This is the complete guidebook on how to relocate to Colombia and become an English teacher/freelance writer/actor. This book illustrates the many advantages (affordable health insurance, the lack of tipping in restaurants and affordable plastic surgery) that the gringo visitor can expect to find in Colombia.

Funny, fact filled and always informative, The 3-Hour Work Week provides the knowledge you need to make the most out of the Colombia experience, and/or makes a great coffee table book you can enjoy during the commercial breaks of the Jersey Shore. Jam-packed with practical information, The 3-Hour Work Week addresses all the concerns and taboos a prospective ex-pat in Colombia needs to know, such as finding the right job to tips on which people to filter out while surfing online dating sites. While other books focus solely on the tourist experience, The 3-Hour Work Week discusses the life beyond the typical gringo trail, providing you with an in-depth and often hilarious guide to Colombian internet culture, food, drinking, dating, health and relations with its socialist neighbor, Venezuela.

The 3-Hour Work Week is a true adventure story about a 37-year-old socially-awkward man who decided that the best way he could deal with being refused a job at Barnes & Noble was to go online and look for a girlfriend in Colombia, and then hop on a flight to Colombia’s cagey capital in pursuit of a woman he has never met.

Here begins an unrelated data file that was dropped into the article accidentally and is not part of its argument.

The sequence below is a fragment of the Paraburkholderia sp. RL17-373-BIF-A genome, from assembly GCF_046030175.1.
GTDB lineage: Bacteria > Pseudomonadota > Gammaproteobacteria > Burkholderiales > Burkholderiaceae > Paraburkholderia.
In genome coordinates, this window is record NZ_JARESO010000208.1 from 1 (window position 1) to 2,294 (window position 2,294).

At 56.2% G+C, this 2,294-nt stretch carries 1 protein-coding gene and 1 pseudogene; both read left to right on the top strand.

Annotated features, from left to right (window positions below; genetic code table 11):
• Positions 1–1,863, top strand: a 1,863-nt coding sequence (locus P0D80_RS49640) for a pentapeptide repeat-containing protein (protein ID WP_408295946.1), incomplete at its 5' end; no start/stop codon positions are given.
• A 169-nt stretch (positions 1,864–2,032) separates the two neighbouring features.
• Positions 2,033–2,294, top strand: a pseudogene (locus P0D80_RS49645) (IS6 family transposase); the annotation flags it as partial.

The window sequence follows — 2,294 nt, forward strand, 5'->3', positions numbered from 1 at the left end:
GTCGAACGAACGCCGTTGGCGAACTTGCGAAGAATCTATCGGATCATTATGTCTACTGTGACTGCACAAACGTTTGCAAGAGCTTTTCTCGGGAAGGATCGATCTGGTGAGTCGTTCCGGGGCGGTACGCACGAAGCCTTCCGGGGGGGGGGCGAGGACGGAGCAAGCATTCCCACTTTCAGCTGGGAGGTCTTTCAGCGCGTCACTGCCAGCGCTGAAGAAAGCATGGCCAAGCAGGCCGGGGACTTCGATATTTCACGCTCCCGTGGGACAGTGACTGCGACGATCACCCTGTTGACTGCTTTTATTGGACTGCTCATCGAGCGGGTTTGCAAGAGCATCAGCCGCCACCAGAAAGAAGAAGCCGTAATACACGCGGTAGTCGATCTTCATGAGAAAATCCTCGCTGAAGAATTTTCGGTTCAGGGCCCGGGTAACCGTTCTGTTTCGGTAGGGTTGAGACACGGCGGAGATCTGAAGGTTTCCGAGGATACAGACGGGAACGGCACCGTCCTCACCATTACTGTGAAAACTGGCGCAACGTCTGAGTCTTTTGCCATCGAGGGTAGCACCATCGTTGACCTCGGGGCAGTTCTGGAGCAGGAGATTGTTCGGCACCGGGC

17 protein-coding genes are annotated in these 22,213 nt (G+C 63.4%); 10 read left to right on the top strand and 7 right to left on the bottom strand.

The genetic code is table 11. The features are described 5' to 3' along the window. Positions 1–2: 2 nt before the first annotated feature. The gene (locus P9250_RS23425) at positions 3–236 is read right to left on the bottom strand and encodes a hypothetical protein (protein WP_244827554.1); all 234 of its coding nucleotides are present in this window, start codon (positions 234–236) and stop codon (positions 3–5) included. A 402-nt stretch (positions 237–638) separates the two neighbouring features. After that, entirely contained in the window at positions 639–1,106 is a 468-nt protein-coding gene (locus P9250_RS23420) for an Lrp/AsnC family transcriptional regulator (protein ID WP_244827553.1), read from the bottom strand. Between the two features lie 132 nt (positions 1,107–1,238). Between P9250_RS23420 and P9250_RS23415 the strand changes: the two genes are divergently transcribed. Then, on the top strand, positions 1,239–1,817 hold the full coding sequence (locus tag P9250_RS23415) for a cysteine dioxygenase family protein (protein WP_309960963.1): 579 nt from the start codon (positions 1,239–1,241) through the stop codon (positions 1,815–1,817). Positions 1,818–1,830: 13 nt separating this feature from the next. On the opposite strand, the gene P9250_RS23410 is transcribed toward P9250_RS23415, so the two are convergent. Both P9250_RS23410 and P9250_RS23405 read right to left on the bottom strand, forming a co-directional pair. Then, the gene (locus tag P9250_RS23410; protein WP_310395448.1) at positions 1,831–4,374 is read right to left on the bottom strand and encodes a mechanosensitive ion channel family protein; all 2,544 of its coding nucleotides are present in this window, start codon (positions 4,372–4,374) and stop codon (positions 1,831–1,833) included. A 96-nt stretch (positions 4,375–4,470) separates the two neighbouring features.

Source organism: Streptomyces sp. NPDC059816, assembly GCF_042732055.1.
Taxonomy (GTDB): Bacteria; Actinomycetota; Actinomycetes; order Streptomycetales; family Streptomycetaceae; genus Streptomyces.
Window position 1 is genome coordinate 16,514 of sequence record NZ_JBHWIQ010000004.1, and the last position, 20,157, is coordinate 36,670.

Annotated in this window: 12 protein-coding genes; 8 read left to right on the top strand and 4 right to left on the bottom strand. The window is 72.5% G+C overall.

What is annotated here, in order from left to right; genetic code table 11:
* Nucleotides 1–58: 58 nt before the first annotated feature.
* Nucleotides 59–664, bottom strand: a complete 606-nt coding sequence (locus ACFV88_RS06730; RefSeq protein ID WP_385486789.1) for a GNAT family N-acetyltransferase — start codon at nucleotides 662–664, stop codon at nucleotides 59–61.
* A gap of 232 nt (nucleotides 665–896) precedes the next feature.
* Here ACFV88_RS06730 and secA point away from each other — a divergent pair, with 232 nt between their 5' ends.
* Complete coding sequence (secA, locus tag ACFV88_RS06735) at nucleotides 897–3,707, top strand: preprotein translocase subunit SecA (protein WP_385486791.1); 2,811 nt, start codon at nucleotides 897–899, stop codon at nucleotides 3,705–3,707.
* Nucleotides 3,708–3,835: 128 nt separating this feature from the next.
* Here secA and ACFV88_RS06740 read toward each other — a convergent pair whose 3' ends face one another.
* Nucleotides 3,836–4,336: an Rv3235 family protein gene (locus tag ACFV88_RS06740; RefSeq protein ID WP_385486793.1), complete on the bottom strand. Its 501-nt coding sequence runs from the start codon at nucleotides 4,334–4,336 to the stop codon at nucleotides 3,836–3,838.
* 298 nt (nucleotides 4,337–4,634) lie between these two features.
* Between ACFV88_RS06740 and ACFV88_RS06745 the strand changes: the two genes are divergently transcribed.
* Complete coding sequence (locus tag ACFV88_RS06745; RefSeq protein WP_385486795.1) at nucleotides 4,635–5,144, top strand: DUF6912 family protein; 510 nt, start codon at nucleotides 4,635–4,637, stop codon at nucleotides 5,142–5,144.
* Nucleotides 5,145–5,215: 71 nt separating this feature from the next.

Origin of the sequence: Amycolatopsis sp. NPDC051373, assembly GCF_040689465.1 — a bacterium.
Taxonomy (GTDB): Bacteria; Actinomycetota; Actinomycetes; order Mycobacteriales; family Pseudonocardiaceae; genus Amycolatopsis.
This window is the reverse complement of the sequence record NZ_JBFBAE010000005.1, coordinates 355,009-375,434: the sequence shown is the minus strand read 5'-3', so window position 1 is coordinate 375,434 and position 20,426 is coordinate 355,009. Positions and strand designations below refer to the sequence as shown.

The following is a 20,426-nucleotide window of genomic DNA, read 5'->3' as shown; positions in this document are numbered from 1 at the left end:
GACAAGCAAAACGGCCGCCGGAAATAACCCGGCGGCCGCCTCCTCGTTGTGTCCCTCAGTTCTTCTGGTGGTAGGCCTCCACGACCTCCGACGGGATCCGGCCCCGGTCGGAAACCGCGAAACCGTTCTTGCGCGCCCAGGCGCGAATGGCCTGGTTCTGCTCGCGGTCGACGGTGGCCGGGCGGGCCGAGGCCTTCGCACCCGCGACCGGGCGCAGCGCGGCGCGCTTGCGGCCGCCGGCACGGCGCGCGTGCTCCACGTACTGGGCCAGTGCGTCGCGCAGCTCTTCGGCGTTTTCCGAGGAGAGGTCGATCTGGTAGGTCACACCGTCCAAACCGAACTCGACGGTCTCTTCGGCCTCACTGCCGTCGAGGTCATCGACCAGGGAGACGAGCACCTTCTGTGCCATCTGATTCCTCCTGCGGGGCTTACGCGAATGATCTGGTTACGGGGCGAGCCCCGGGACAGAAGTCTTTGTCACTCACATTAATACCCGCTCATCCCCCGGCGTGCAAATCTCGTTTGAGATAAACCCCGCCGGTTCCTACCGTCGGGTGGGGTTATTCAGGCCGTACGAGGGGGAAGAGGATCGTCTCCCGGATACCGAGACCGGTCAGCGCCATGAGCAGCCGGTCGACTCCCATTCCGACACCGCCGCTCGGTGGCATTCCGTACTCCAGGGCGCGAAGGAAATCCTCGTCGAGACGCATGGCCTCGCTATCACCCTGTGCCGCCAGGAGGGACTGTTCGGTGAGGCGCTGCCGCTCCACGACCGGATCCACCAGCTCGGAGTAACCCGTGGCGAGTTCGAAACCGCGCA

Brian sincerely believed the trip would put him on a track towards a life of excitement, intrigue, and far from his increasing first world debt. Instead, he unexpectedly falls into a job as an extra in a Colombian soap opera, almost gets kidnapped during an eDate, has panic attacks, watches other gringos lose their marbles, and blows half his paycheck on bootlegged DVD’s. Along the journey, he chronicles his friendships, the deranged ex-pats he meets, and his struggles/triumphs, including one fateful night in a Israeli restaurant that would change his life forever.

Internet Love in Colombia

January 31, 2013

“Our South American tour to Colombia is an unforgettable experience that may very well change your life forever. You will be introduced to literally hundreds of stunning women from Cartagena, as well as other surrounding Colombian cities. Why Colombian women? They just so happen to be some of the most beautiful, genuine, and sincere women in the world. These women are extremely friendly, warm and sincerely looking for someone with whom they can build a serious relationship. No matter how much we try to prepare the men who attend our Cartagena romance tours, they are always overwhelmed by these very special women.”

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This is the hook introduction to the Colombian section of an internet site that specializes in romance tours all over the world. With tour packages starting at $1695USD, this might be a great way to justify taking a nine day trip to Cartagena or this may a south-of-the-border hail mary for divorcees addicted to online gambling. The personal opinion of this author is that if you are going to get into a serious relationship and possibly marriage, you might as well double down and come and start a relationship in Colombia. With the divorce rate hovering around 60% in most of the English-speaking countries it is probably a safer bet to search out a relationship with a foreign non-English speaking person than risk marrying someone from your own national origin.